The Wall Street Journal reported today that, of the 198 federal Superfund sites in New York and New Jersey, 45 are within a half-mile of coastal areas vulnerable to storm surge.
The Environmental Protection Agency, which oversees cleanup of those sites, was unable to say how many of them flooded on the night of Oct. 29. But the agency said its initial appraisals show that several "were impacted by the storm," including a site contaminated by lead near Sayreville, N.J., and the Gowanus Canal and Newtown Creek sites in New York City.
The EPA said it tested water samples its workers took from Brooklyn's Gowanus Canal and nearby flooded buildings, but found only "low levels" of potentially cancer-causing pollutants, which it said may be "related to spilled fuel and runoff from asphalt." New York state officials say they think the floodwaters probably traveled over the Gowanus and Brooklyn's other Superfund site, Newtown Creek, without disturbing the pollutants that line the bottoms of both waterways.
In New Jersey, one site may have been affected by the storm: the Raritan Bay Slag Superfund Site in Sayreville. A seawall and jetty along the bay's southern shore were contaminated with lead slag, a byproduct of metal smelting, which has tainted the surrounding area with lead and other heavy metals. On a flyover to survey damage, a U.S. Coast Guard member spotted an overturned 10,000-gallon fuel tank near the sea wall, but it didn't appear to harm it.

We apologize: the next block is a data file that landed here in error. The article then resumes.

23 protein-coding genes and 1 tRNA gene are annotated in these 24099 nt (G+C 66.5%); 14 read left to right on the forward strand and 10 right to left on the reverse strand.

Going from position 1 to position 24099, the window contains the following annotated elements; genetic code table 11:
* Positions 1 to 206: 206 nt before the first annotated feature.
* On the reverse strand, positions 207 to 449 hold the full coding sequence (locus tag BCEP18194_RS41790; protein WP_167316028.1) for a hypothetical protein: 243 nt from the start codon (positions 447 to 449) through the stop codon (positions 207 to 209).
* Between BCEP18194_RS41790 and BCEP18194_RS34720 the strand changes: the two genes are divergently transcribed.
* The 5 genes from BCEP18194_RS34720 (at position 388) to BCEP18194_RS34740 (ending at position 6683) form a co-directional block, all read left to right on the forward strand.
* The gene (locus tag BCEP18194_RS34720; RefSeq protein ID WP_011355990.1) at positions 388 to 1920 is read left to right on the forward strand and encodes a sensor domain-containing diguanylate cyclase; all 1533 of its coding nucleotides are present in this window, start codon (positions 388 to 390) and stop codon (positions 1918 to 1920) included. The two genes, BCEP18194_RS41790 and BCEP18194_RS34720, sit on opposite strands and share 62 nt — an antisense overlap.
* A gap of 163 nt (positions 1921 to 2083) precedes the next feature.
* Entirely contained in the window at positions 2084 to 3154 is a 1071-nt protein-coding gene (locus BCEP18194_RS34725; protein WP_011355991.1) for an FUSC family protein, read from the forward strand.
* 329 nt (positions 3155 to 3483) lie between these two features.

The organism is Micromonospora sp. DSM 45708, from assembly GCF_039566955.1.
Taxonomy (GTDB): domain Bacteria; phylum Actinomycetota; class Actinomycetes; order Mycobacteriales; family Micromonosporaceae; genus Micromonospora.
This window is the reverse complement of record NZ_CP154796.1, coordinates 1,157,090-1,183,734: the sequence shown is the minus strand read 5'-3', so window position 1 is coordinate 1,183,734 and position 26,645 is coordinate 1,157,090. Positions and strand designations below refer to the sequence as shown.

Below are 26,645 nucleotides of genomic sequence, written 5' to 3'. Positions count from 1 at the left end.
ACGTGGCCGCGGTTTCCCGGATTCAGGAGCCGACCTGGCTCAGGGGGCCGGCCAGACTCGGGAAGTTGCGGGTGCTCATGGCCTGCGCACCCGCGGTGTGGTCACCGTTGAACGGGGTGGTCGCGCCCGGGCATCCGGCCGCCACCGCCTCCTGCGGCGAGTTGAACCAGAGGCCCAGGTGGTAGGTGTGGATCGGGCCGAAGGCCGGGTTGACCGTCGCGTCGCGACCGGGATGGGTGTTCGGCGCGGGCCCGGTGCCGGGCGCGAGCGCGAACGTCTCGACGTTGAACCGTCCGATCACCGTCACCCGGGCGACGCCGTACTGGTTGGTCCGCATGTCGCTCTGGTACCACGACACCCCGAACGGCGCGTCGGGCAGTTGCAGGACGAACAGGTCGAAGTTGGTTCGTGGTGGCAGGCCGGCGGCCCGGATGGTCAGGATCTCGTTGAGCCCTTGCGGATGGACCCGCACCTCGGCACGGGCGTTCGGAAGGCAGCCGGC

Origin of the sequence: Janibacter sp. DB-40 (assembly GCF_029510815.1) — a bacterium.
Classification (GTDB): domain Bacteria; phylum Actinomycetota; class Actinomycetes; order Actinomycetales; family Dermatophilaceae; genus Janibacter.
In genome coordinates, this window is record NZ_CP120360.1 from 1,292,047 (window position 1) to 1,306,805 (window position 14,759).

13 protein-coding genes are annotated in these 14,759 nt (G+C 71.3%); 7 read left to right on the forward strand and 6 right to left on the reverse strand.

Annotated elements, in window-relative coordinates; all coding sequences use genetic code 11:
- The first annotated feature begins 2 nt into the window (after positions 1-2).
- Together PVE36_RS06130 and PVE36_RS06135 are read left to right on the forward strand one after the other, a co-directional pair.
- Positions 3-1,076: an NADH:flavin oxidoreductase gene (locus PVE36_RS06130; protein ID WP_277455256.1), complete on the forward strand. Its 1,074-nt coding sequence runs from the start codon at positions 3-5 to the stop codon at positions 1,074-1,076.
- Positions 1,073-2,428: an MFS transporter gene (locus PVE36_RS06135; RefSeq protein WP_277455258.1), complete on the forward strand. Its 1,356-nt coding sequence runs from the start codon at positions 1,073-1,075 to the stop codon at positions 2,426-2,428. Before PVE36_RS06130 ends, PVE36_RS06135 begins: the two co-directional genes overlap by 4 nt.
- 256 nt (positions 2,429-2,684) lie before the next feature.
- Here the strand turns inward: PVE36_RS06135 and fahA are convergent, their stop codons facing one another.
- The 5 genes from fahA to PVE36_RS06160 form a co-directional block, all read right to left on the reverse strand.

The EPA said it is collecting samples from the site "to determine the extent of flooding damage and its impacts on lead contamination."
Fuel spills at several regional refineries also a concern
Sandy caused a surge of water to rush over a Motiva terminal in Sewaren, N.J., dislodging fuel tanks and spilling 378,000 gallons of ultra low sulfur diesel fuel into the Arthur Kill. Crews operated vacuum trucks, skimmers and deployed boom to contain the spill, most of which had evaporated, according to NJDEP spokesperson Larry Ragonese said.
Floodwaters at a Kinder Morgan Terminal in Carteret, N.J., sent an empty tank crashing into one filled with biodiesel, causing a spill into nearby Rum Creek, eventually flowing into the Arthur Kill, an industrial waterway. Kinder Morgan says the spill was contained within a day.
According to the Journal,
The storm also inundated numerous water treatment facilities in New York and New Jersey that were left to pump untreated sewage into area waterways. Some were still without power more than a week after the storm and were having trouble getting up to full speed again. As of mid-week some of the facilities were still pumping water that had been only minimally treated.Related environmental news stories:
Hurricane Sandy Response Efforts
U.S. Army Corps of Engineers - Hurricane Sandy
NY Harbor oil terminals, refineries crippled by Sandy
Northeast cleans up from Superstorm Sandy, death toll rises
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